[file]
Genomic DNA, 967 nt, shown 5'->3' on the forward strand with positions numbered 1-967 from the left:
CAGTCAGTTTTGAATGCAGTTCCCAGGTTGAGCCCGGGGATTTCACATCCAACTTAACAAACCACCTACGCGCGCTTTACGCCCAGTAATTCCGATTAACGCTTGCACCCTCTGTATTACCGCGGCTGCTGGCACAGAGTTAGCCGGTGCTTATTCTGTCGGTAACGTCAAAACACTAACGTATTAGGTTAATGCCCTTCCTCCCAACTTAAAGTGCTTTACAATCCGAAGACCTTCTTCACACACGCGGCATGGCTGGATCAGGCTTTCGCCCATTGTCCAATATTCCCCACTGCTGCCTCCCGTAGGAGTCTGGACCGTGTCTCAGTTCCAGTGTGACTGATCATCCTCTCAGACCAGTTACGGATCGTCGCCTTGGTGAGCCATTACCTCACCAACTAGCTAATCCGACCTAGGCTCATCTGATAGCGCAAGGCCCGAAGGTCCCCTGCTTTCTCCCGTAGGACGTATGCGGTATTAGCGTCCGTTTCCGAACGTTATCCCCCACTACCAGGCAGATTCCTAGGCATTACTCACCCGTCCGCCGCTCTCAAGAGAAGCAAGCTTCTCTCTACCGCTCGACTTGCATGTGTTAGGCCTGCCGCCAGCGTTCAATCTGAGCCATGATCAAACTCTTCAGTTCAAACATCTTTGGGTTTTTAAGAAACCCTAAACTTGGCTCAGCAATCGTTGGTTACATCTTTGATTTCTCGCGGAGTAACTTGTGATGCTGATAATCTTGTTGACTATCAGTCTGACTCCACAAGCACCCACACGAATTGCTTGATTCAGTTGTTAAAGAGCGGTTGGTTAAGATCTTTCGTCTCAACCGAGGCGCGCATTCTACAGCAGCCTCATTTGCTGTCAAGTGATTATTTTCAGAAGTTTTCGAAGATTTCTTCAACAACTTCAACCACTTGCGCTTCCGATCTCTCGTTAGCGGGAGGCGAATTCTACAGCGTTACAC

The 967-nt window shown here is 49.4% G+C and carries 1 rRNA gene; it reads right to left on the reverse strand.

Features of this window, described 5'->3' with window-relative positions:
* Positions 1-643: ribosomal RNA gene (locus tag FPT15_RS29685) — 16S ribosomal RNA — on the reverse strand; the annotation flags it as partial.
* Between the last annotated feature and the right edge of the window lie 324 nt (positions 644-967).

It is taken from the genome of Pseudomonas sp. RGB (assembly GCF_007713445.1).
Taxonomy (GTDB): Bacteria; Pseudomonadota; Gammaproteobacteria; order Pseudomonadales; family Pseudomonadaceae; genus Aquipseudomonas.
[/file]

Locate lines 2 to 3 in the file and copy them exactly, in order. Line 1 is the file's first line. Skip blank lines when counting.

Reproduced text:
CAGTCAGTTTTGAATGCAGTTCCCAGGTTGAGCCCGGGGATTTCACATCCAACTTAACAAACCACCTACGCGCGCTTTACGCCCAGTAATTCCGATTAACGCTTGCACCCTCTGTATTACCGCGGCTGCTGGCACAGAGTTAGCCGGTGCTTATTCTGTCGGTAACGTCAAAACACTAACGTATTAGGTTAATGCCCTTCCTCCCAACTTAAAGTGCTTTACAATCCGAAGACCTTCTTCACACACGCGGCATGGCTGGATCAGGCTTTCGCCCATTGTCCAATATTCCCCACTGCTGCCTCCCGTAGGAGTCTGGACCGTGTCTCAGTTCCAGTGTGACTGATCATCCTCTCAGACCAGTTACGGATCGTCGCCTTGGTGAGCCATTACCTCACCAACTAGCTAATCCGACCTAGGCTCATCTGATAGCGCAAGGCCCGAAGGTCCCCTGCTTTCTCCCGTAGGACGTATGCGGTATTAGCGTCCGTTTCCGAACGTTATCCCCCACTACCAGGCAGATTCCTAGGCATTACTCACCCGTCCGCCGCTCTCAAGAGAAGCAAGCTTCTCTCTACCGCTCGACTTGCATGTGTTAGGCCTGCCGCCAGCGTTCAATCTGAGCCATGATCAAACTCTTCAGTTCAAACATCTTTGGGTTTTTAAGAAACCCTAAACTTGGCTCAGCAATCGTTGGTTACATCTTTGATTTCTCGCGGAGTAACTTGTGATGCTGATAATCTTGTTGACTATCAGTCTGACTCCACAAGCACCCACACGAATTGCTTGATTCAGTTGTTAAAGAGCGGTTGGTTAAGATCTTTCGTCTCAACCGAGGCGCGCATTCTACAGCAGCCTCATTTGCTGTCAAGTGATTATTTTCAGAAGTTTTCGAAGATTTCTTCAACAACTTCAACCACTTGCGCTTCCGATCTCTCGTTAGCGGGAGGCGAATTCTACAGCGTTACAC

The 967-nt window shown here is 49.4% G+C and carries 1 rRNA gene; it reads right to left on the reverse strand.